It was around the time that Grace’s daughters were attending college that she embarked upon a course that would immeasurably change her life and those who came to know her. In 1944, Grace attended a few meetings of “Friends of the Land.” This vanguard group of agricultural conservationists organized in the 1940’s is widely recognized for planting the seeds of the modern ecological movement and educating the public concerning the interrelationship between the soil, food, health, and prosperity of the people of the land. Initially, Grace Bliss resisted their message, unwilling to give up her cherished sweets.
That all changed, though, after she attended a meeting in 1947 with two prominent speakers, Dr. Jonathan Forman, president of “Friends of the Land”; and Louis Bromfield, founder of Malabar Farm.
Dr. Jonathan Forman was the Professor of History of Medicine at Ohio State University and the editor of the Ohio State Medical Journal for twenty-five years. It was on this occasion that Dr. Forman made the statement that Grace Bliss never forgot: “Our food is no better than the soil where it is grown, and poor soil always means sick plants, sick animals, and sick people.” Louis Bromfield was a world famous, best-selling author of thirty novels, the winner of the Pulitzer Prize, and early proponent of organic and self-sustaining gardening. As many as 20,000 people a year visited the 1000 acres of Malabar Farm, including film stars, artists, politicians, writers, and conservationists. Malabar Farm became a national model for sustainable agriculture and organic gardening. Grace Bliss regularly visited the farm to either attend “Friends of the Land” meetings, or to simply learn more from listening to Bromfield and observing the soil conservation practiced there.
The two speakers made an indelible impression on Grace Bliss. She was shocked to realize that so much of her education and experience as a dietician had been misguided. More importantly, she realized that poor nutrition was responsible for the deterioration of her health over the years. Grace began a quest for health that she approached with a passion and dedication that few people know. She joined “Friends of the Land,” attending all their meetings and learning from their distinguished guest speakers. She traveled to Washington, D.C.; Baltimore, Maryland; New York City and Ithaca, New York; San Diego, California; and Tecate, Mexico to meet with and learn from leading doctors, prestigious college professors, and other notable experts and pioneers in the field of health and nutrition, such as: Leonard Wickenden, Dr. William Albrecht, Dr. Clive McKay, Morris Beale, Dr. Gerson, Dr. Francis Pottenger, Dr. Szekely, Dr. Ehrenfried Pfeiffer, V. E. Irons, Dr. Lee, Dr. Joe Nichols, Dr. Granville Knight, and Dr. William Coda Martin.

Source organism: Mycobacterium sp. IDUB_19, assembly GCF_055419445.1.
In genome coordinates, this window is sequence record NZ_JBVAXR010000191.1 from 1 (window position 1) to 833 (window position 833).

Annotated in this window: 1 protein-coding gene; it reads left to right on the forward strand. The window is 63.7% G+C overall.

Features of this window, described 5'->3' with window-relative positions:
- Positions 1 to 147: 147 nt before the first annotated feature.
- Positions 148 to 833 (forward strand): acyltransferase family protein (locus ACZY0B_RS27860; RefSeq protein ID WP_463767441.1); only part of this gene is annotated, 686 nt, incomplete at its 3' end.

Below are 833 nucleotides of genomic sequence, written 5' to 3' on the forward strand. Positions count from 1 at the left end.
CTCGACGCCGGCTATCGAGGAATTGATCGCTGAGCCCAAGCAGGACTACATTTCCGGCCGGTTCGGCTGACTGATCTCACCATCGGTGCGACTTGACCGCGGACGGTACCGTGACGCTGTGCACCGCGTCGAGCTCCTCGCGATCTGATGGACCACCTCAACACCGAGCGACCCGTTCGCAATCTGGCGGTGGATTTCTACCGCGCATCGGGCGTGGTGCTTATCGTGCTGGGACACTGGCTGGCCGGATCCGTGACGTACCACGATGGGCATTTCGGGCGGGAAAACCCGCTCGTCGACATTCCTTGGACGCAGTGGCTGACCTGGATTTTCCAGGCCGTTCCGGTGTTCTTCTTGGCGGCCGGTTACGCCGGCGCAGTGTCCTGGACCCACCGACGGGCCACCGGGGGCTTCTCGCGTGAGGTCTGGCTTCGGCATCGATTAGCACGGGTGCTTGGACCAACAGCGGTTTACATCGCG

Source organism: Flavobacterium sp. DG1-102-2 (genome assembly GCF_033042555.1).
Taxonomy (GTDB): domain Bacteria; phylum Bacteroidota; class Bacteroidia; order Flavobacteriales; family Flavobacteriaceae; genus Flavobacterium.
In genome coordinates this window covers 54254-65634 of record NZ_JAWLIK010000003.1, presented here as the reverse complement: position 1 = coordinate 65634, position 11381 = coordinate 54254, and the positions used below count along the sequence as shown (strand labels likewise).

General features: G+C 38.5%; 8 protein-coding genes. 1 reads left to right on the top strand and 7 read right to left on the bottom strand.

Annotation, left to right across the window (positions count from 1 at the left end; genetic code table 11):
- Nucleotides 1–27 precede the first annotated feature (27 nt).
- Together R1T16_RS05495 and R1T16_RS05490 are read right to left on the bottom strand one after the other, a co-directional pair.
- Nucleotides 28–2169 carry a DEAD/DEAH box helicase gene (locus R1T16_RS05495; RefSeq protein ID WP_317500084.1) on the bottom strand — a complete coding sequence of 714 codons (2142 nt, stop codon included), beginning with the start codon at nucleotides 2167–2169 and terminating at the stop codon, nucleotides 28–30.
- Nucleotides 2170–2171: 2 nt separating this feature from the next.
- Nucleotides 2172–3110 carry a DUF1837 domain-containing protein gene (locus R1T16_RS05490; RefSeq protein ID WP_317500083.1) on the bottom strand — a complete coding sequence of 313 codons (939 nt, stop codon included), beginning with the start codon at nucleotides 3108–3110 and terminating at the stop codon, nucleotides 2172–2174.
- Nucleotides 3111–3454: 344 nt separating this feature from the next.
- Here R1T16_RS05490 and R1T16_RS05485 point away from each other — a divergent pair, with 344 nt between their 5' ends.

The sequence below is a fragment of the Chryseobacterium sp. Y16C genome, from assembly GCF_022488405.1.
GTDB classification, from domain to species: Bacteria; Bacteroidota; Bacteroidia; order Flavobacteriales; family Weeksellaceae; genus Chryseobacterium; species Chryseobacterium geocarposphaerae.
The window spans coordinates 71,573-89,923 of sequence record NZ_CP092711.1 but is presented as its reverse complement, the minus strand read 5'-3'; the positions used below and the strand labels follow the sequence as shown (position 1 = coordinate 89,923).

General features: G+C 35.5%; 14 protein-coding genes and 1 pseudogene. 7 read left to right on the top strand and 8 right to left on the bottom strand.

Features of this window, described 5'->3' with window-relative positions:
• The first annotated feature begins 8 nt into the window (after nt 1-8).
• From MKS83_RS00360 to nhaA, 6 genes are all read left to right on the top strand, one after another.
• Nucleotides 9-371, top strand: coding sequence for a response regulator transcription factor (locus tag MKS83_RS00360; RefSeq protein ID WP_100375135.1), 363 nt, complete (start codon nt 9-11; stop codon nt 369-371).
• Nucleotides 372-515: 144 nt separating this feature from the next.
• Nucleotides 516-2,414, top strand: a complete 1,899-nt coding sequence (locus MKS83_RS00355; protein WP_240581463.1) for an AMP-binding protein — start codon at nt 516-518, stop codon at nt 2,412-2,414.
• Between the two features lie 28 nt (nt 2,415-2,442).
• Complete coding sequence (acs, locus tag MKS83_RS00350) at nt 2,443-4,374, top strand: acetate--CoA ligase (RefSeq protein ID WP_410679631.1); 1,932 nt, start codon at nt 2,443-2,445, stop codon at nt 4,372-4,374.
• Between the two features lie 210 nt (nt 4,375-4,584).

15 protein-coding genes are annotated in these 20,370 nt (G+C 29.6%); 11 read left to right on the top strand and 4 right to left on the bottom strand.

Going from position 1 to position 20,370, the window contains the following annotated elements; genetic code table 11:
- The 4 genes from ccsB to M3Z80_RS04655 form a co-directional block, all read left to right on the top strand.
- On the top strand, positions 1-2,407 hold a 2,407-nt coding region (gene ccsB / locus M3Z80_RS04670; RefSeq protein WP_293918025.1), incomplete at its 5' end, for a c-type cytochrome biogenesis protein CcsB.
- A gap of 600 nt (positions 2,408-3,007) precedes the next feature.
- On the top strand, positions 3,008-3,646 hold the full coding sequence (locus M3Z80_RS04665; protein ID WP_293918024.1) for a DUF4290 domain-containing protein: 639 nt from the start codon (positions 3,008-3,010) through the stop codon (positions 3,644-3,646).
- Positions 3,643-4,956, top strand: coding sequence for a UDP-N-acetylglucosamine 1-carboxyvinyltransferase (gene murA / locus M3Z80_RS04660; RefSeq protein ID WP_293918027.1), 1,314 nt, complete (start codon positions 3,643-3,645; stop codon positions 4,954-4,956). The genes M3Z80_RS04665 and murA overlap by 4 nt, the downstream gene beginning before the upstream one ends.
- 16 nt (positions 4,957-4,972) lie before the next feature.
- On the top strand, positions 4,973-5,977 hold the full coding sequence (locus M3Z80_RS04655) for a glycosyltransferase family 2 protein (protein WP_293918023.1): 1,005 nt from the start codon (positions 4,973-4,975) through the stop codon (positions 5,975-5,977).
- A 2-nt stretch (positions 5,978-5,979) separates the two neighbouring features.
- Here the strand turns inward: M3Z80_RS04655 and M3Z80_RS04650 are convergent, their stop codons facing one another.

As a result of her exhaustive research beginning in the late 1940’s, Grace Bliss discovered just how critical our diets are to our health and well-being. As she wrote in her autobiography, By Grace:
"At the beginning of the 20th century, the health of people in America was as good as in any nation of the world. However, today both physical and mental sickness are rampant in our country. Yet America has more doctors and nurses, more hospitals, and more medicines than any other country. These are not the answer to our current health problems and never will be. So many people have not educated themselves in the area of healthful eating and habits of life. Man still believes that illness is due to outside forces over which he has no control. That’s one major reason the relationship between good nutrition and health has been ignored by so many."
Putting her new-found knowledge into practice, Grace’s health began to significantly improve. The frequent colds and other respiratory ailments that had bothered her for years no longer plagued her life. Her painful arthritis improved dramatically. Equipped with a profound understanding of healthy habits, she also guided her daughters into greater physical well-being. And out of a heart filled with the desire to help people, she started a study group to share her knowledge with others. That group became part of a national organization when Grace Bliss was asked to start and oversee the Ohio chapter of the newly-founded Natural Food Associates.